I received a newsletter from Aptium Global which hit on the topic of supplier identification during the sourcing process. It is specifically focused on direct materials through MFG.com but I found it interesting.
Goodbye Alibaba…Hello MFG.com!
For sourcing professionals, identifying the right set of direct materials suppliers has always been a challenging task. Historically, organizations have relied on a variety of print and online databases such as Thomas Register and Alibaba.com to identify potential sources of supply (in addition to their own trusted global contacts). But on a recent project, our firm decided to consider another source, MFG.com, to gather an initial list of the most viable cost competitive suppliers.
Given our experience, MFG.com has a number of pros and cons at this early stage in their development. In short, it is a great tool for those procurement professionals who want to identify viable suppliers for new products or single line items. It can help companies not only gain a list of viable suppliers, but can also help guide a strategy in how best to present and lot part information to the supply base.
For those that do not know MFG.com, the site is a hub linking buying organizations with ninety three thousand suppliers, many of whom pay for an annual membership allowing them to post a profile on the site and receive invitations to RFQ events initiated by buyers. The site gives buyers the ability to post RFQs and award business on the site for free. Unlike other free online services, which serve solely as supplier search mechanisms, MFG.com performs more like a matching service – an online data service for the buying and selling of direct materials, if you will. When the buyer identifies the category while setting up the RFQ, suppliers are matched and invited to the RFQ based on the category(s) they indicate in their profile. Suppliers can decide whether to proceed with the RFQ based on the information given by the buyer, including any drawings or specifications related to the RFQ.
It is in our experience with MFQ.com, sourcing professionals are able to quickly narrow down the universe of suppliers to participate in later stages of the sourcing process. In addition, the system is straightforward to use and customer service is excellent. And thanks to MFG.com’s eBay-like feedback and rating system, it is possible to consider other organization’s accounts of actual supplier performance in decision making.
But a few challenges with MFG.com make it come up short as a stand alone sourcing platform. Most important, an individual RFQ must be issued for each part within a category. This makes it difficult for buyers who are seeking to rationalize a supply base, and optimize their spend across the fewest possible qualified suppliers It is also difficult for suppliers to give their best quotes, given the lack of advanced negotiation formats. Besides noting in the comments column that several RFQs are posted, MFG.com does not enable suppliers to provide volume discounts in their quotes. While discussing our feedback with MFG.com representatives, they told us that they recognize the need to consolidate multiple line items into one RFQ and plan on acquiring a new software program that will help them. Additionally, while the buyer is able to run a report of the supplier’s vital information and quotes for each part, MFQ.com does not provide the ability to view the category as a whole without manual manipulation of data after a bidding event.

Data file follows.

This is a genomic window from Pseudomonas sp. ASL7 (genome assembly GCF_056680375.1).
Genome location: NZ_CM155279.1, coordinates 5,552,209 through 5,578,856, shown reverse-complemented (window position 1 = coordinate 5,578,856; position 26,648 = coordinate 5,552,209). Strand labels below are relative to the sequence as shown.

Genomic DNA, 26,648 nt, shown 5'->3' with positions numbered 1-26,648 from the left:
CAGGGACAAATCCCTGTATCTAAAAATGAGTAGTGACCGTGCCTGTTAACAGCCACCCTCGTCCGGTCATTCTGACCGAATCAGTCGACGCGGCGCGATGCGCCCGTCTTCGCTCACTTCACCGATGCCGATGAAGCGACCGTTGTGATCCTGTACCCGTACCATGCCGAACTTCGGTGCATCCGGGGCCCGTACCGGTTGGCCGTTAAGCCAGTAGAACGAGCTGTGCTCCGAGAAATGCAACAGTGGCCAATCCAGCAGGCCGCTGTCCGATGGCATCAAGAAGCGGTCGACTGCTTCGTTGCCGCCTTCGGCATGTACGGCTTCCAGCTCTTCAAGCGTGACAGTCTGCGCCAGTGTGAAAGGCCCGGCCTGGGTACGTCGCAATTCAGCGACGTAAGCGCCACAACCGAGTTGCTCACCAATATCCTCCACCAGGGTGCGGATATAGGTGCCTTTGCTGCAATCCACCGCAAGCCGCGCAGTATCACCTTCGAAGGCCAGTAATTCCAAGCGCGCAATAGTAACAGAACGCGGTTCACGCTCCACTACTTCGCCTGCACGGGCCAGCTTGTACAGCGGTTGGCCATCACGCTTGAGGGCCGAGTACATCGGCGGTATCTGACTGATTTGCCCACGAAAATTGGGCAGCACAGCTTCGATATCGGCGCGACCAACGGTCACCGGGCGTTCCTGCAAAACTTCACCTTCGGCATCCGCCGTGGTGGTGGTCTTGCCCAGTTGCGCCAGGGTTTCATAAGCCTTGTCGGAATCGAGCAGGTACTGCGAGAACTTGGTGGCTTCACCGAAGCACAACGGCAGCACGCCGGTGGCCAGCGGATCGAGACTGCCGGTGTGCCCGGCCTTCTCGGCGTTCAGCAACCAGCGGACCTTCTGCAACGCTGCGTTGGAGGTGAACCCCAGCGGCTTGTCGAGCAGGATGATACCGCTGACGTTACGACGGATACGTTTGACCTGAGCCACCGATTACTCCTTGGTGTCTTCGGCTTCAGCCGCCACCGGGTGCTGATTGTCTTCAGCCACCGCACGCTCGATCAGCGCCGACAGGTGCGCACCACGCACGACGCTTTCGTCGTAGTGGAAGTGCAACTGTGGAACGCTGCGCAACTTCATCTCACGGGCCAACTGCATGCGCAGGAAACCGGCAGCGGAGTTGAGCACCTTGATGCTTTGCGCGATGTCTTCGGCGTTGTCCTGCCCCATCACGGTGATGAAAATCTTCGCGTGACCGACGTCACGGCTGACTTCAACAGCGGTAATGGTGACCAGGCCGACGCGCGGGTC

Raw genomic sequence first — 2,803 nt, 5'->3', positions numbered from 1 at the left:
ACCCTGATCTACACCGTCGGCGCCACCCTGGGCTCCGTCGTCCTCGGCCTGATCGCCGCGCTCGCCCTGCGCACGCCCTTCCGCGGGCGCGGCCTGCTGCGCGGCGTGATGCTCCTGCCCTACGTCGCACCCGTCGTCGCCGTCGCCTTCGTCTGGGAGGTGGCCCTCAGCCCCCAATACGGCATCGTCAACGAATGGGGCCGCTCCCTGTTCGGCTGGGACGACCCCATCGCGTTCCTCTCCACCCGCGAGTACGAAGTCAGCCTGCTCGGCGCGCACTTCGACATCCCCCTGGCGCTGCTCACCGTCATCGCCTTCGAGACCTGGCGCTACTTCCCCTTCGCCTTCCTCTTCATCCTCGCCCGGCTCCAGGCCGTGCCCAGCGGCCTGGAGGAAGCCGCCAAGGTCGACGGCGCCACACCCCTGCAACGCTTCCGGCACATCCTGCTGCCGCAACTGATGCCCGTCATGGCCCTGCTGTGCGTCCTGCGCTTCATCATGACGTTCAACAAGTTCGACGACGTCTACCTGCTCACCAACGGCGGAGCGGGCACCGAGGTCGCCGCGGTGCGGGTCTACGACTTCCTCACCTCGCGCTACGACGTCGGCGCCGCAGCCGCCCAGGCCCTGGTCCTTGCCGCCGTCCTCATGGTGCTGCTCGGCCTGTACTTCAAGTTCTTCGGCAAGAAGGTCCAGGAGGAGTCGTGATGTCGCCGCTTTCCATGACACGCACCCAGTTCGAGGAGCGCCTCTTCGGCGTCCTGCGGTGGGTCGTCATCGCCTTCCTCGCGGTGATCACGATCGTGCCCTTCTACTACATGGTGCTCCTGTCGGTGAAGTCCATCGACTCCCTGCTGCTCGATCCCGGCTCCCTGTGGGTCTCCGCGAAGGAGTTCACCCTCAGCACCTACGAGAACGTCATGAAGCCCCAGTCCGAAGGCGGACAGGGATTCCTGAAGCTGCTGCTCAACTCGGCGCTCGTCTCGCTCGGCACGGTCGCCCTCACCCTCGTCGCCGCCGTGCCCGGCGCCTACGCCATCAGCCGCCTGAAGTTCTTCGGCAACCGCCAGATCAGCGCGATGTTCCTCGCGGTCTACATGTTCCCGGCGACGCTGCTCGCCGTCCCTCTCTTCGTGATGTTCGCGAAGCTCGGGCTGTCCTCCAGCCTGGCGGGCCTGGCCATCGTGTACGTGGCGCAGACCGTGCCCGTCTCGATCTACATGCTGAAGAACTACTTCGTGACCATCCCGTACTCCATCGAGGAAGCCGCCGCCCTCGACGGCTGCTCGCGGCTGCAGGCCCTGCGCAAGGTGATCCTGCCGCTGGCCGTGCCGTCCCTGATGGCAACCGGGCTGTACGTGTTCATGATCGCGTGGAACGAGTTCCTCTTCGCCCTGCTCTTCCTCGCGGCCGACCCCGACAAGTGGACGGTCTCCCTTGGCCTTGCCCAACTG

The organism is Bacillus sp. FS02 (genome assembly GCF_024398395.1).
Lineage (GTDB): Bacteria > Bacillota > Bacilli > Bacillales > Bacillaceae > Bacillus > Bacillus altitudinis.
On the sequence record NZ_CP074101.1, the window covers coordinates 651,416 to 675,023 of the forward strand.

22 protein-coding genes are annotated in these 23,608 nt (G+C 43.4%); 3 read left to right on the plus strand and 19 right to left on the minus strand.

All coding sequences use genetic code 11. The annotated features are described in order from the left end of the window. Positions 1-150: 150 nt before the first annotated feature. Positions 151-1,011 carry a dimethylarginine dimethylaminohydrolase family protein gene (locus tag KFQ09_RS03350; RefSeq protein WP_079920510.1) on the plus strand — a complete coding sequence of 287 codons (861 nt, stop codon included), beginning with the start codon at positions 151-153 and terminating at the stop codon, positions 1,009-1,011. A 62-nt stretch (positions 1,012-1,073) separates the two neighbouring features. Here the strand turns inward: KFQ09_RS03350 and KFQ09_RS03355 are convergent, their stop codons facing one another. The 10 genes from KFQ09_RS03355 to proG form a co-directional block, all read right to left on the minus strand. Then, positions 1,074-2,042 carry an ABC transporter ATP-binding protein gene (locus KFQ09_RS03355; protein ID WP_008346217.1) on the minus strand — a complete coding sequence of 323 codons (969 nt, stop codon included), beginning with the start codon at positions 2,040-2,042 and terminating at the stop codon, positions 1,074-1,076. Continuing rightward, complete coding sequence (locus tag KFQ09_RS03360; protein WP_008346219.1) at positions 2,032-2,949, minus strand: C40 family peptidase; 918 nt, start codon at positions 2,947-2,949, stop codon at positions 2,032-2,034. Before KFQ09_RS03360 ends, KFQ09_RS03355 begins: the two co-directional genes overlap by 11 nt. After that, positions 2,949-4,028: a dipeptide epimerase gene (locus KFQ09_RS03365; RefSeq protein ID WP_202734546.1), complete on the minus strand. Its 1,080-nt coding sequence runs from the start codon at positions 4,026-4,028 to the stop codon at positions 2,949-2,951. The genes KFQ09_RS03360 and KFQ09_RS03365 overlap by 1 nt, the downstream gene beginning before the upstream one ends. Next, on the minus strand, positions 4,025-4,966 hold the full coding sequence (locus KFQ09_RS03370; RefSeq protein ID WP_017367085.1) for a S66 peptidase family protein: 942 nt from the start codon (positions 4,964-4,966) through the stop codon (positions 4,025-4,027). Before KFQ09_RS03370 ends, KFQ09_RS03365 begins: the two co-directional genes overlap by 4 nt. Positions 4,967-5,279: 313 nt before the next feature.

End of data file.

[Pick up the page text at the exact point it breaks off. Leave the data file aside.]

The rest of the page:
Given our experience, we can recommend MFG.com without hesitation to organizations looking to broaden their direct materials supply base (especially in the metals arena). Without question, their solution takes existing supplier database approaches one step further into the sourcing process. But in our view, MFG.com is not a replacement for e-sourcing platforms from providers such as Ariba, SAP, Emptoris, Procuri, and Iasta, each of whom offers excellent capabilities today. As such, companies will get the best value from MFG.com by integrating its supplier identification and initial quote capability into a broader strategic sourcing approach that balances the need for total cost management with item-level cost savings.
Melissa Stephanou is Project Manager at Aptium Global where she leads multiple sourcing projects.